But back to the cranberries. I believe this recipe was also printed on the back of the bag of cranberries for awhile. It requires no cooking, only a whir of the food processor and a few hours in the fridge. And we love the results.
The sweet potato dish is compliments of my sister Kathy, who brought it to Thanksgiving dinner one year. One taste and we never made the version with mini-marshmallows on top again.
Dorie Greenspan came to cook in my kitchen when her new cookbook, Around My French Table, was published last fall. (See that story here.)
A prolific author who has rubbed elbows with the world’s best chefs, Greenspan is also among the most gracious and humble people I’ve ever met.
Most important, I love her recipes. Her latest book, an ode to French home cooking, is chock-full of 300 of her favorites, and she details each step in clear, straightforward prose.
I’ve been cooking my way through her offerings, from her mustard tart to her impossibly light gougères.
And while all the recipes are carefully explained, beginners may be overwhelmed by some of them, just in terms of the number of steps and the time they take.
The one I have chosen here is not one of those. For my daughter, Sally, for our learning-to-cook blog, I selected Curried Chicken, Peppers and Peas en Papillote. Even though the result is impressive, the recipe is so easy that the most inexperienced of cooks can pull it off.
I baked mine in parchment because I had it on hand, but aluminum foil works just as well. And if you buy sliced chicken tenders instead of boneless chicken breasts, the recipe is truly foolproof.
So thank you, Dorie, for another great recipe. I hope one day my daughter will work her way through your entire cookbook.
Curried Chicken, Peppers, and Peas en Papillote
Makes 4 servings
Congrats on your tuna salad Sally and for making do with what is in your pantry. You are learning! Just one little picky thing... When you are using good tuna packed in oil, there is no need to rinse it. Just drain off the oil and add the tuna. I even use the oil in the dressing sometimes to enhance the tuna flavor.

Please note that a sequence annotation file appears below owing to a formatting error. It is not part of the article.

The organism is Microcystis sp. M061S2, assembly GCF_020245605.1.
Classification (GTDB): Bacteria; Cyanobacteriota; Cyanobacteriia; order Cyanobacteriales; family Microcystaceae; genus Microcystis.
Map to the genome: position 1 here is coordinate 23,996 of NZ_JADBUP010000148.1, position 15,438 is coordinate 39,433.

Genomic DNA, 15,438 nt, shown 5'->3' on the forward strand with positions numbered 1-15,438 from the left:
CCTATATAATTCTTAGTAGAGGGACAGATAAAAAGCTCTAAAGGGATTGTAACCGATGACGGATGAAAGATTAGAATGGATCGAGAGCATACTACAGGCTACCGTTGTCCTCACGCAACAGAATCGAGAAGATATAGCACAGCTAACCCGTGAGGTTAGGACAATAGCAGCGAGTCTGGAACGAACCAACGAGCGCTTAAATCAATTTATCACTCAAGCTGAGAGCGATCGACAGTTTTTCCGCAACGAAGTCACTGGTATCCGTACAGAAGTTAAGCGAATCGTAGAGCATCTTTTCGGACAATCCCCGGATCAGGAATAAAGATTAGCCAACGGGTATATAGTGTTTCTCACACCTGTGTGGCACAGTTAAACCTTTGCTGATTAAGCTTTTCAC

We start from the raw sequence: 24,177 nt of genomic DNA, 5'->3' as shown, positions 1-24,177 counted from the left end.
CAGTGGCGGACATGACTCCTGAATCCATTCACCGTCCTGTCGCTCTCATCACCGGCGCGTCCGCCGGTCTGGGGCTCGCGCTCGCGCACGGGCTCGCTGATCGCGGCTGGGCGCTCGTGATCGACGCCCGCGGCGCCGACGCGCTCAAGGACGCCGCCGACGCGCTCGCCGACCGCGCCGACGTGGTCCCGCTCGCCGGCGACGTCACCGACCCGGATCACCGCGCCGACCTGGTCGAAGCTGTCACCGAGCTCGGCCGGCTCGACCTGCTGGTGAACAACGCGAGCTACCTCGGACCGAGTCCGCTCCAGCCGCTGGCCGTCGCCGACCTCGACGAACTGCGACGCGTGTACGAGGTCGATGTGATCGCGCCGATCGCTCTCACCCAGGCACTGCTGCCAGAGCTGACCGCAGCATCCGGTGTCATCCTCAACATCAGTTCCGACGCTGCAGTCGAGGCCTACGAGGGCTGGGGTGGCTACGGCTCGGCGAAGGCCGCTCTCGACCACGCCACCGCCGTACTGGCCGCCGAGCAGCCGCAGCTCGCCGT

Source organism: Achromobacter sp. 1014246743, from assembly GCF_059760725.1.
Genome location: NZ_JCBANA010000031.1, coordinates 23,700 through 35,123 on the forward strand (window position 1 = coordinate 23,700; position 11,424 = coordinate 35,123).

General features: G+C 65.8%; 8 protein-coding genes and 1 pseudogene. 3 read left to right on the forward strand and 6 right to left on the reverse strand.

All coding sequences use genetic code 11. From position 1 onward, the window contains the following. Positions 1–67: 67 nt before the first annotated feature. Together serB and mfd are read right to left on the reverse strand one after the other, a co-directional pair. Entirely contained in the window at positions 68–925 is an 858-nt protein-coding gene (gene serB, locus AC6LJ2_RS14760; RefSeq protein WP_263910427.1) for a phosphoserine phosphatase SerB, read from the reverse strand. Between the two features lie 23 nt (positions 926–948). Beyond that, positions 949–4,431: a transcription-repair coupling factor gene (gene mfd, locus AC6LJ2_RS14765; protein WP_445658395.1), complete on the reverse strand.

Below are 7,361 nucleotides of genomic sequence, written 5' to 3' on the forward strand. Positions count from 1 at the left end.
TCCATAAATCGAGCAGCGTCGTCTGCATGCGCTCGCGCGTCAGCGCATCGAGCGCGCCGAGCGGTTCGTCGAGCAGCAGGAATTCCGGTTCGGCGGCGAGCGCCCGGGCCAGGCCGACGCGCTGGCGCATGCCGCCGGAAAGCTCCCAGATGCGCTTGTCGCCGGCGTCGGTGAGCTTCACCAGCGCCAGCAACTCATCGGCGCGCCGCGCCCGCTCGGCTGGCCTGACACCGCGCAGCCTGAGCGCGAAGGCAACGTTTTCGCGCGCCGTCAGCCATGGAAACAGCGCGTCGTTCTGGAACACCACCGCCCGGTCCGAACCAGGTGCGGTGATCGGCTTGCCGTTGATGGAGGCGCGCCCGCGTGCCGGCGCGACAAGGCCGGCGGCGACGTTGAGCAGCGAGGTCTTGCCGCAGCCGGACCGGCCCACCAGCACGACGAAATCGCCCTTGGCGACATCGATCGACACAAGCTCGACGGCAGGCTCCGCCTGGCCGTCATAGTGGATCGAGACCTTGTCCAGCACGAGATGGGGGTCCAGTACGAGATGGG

First of all I'm so sorry I have been so delinquent and not posting... Momma, don't punish me!! I have a good excuse. I'd been working on a Fundraiser for the National Blood Clot Alliance in honor of my dear friend, Anna Frutiger, who died in May of 2010 at the young age of 23, from a pulmonary embolism, which resulted from a blood clot. The Fundraiser was this past Saturday and a big success.
Anyway, I did make the Tuna and Bean Salad last Tuesday... I just didn't have time to write it up and post it.
So, here goes: My momma is absolutely right that this is a very very easy recipe. All I needed to buy was Cento canned tuna and cherry tomatoes. I had the celery, a can of white beans and a yellow onion -- which I just used that instead of a red onion-- and things worked out fine! Also, on my way home from work I stopped by my friend Jenny's house to pick up some fresh rosemary from her plant in her garden. I didn't have fresh parsley so I used 2 teaspoons of dried parsley instead. Now, I was ready to go! I rinsed the tuna and added it to a medium sized bowl. Next, I chopped up all the celery, onion and rosemary and placed them in the bowl. Next, I sliced the tomatoes in half and added them. And last but not least, I rinsed and added the beans. Like my momma said in the recipe, I used a forked to fold everything together (I attempted to fold, but really more like gently mixed).